You might remember Luis Suarez. No, not from leading the Barcelona line to a La Liga title this season (there's nothing particularly memorable about Barcelona winning, after all) but instead for his long, sordid history as the "biting guy." During the 2014 World Cup, Suarez was caught on camera following an altercation with Italy's Giorgio Chiellini in which he appeared to bite the Italian defender on the shoulder. Chiellini eventually produced the bite marks to prove it and Suarez's World Cup ended in disgrace.
The most shocking part of The Chomp Heard Round The World, however, wasn't the fact that it happened, but that it already had twice before, with Suarez also chowing down on Bransilav Ivanovic as a member of Liverpool the previous year and PSV Eindhoven's Otman Bakkal in 2010. Needless to say, the soccer world was prepared to muzzle Suarez for good.
But as it turns out, the only thing Suarez is better at than biting is scoring goals, and so he got a
second third fourth chance to make millions at a massive club, and he took it, thriving without incident for going on half a decade now. On Monday night, though, Suarez was back on his bullsh*t with the Uruguayan national team at the Golf Cup, first appealing for a handball on a save from the Chile goalkeeper (last time we checked, goalies are allowed to use their hands) before pleading with the referee to administer a yellow card to an opponent for tripping...a pitch invader. Seriously we couldn't make this up if we tried.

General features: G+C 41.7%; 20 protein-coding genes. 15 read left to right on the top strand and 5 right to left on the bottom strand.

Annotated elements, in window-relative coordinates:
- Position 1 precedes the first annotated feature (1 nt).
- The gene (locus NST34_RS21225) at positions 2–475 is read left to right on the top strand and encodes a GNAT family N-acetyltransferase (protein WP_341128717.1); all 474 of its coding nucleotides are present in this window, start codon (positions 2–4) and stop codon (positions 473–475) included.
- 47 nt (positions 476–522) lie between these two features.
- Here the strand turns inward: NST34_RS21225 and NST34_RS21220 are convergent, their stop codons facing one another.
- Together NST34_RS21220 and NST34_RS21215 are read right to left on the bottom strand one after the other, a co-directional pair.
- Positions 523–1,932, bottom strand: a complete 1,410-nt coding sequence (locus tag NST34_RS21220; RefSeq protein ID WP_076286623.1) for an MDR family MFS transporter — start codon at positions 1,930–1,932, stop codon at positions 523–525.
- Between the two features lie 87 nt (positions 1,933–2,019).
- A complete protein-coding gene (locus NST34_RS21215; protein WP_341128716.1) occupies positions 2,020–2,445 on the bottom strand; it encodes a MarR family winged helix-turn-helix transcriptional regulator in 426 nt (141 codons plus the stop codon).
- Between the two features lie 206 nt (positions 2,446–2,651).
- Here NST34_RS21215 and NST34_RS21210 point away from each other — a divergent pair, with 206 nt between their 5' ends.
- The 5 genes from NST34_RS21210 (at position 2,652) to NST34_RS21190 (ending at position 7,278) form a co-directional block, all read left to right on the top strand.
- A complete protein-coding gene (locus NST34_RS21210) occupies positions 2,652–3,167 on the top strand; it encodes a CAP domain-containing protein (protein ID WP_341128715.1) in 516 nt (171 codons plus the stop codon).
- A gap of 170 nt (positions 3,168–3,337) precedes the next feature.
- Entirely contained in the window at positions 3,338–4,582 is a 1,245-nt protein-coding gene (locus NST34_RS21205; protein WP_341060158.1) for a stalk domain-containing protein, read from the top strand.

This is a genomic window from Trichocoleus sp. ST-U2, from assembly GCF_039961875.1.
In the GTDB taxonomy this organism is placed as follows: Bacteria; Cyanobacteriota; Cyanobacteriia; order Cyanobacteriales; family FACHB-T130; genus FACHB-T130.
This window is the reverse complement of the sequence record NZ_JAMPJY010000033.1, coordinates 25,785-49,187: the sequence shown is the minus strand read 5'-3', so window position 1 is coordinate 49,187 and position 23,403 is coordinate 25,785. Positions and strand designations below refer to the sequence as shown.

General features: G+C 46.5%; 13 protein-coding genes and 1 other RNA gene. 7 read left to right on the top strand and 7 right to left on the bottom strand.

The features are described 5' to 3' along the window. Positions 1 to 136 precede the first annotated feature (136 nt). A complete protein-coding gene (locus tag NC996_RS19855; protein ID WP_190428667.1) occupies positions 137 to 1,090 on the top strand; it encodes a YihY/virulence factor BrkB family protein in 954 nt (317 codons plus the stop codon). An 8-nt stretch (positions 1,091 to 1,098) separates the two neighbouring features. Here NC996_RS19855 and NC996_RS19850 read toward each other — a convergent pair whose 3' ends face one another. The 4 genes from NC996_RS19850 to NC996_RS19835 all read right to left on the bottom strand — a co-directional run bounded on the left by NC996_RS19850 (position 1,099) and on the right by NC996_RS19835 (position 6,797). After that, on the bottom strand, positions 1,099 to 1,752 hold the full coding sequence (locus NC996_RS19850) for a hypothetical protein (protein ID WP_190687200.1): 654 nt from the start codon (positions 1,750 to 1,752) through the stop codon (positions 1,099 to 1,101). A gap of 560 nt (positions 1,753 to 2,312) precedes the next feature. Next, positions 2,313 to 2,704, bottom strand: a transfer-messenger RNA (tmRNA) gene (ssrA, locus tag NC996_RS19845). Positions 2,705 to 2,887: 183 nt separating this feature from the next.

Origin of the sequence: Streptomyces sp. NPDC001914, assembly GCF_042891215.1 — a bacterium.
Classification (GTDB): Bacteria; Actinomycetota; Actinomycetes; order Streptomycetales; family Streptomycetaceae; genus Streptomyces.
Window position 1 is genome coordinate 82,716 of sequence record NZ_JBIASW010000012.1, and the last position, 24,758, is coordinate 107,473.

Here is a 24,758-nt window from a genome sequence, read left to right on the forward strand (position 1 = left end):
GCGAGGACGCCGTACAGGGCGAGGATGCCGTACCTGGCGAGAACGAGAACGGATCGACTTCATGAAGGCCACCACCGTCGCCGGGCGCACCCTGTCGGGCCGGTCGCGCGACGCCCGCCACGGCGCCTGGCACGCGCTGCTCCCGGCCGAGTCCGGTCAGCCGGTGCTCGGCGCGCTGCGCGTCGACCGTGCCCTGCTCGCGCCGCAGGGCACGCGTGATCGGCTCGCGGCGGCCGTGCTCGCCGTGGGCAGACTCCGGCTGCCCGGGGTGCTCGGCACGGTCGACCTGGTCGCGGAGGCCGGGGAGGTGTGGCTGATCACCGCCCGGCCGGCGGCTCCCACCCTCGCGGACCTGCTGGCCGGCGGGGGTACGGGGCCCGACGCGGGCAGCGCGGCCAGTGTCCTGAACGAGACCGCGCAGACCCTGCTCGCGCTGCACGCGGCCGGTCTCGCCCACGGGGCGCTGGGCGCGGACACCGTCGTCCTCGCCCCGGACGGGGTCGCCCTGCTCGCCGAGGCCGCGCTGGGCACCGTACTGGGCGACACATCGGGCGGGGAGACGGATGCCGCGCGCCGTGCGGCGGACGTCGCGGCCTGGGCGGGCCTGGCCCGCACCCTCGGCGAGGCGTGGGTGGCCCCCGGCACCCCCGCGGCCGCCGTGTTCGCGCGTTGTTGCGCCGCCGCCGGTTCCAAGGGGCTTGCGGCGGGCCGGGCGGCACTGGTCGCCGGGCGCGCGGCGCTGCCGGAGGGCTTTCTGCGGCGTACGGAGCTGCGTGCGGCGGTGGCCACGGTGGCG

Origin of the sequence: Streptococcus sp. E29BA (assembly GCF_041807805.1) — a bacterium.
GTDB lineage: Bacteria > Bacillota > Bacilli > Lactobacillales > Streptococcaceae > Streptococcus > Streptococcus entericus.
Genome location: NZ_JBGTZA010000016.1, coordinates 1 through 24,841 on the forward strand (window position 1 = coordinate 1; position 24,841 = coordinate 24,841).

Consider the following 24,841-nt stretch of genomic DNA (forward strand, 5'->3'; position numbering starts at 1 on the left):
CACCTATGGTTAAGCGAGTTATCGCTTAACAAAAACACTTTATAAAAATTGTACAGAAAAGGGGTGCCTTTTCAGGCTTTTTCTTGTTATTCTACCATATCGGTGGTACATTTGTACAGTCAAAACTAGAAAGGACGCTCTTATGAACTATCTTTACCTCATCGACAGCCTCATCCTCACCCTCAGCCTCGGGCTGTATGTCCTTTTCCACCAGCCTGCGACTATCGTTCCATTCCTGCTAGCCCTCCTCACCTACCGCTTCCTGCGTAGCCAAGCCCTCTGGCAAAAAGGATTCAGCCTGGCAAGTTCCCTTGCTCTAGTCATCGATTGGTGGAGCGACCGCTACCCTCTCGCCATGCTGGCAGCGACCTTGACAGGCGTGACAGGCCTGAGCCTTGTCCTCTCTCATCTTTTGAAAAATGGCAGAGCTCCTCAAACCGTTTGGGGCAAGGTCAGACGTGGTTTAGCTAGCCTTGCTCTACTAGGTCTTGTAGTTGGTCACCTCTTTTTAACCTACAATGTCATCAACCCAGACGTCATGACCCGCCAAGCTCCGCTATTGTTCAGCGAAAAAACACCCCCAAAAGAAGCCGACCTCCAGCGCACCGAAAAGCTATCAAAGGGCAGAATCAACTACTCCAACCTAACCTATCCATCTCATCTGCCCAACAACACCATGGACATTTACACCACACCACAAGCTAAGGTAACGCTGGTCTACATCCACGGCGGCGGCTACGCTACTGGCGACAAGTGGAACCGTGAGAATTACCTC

Clearly poor Luis was battling the ol' mental demons once again, but thankfully managed to keep his bicuspids holstered for the full 90. We applaud the newfound restraint and the drive defeat your opponent even if you have to lure them over a trap door that looks like astroturf, but come on, man. This is why Americans hate soccer and, in this rare case, we can't say we blame them.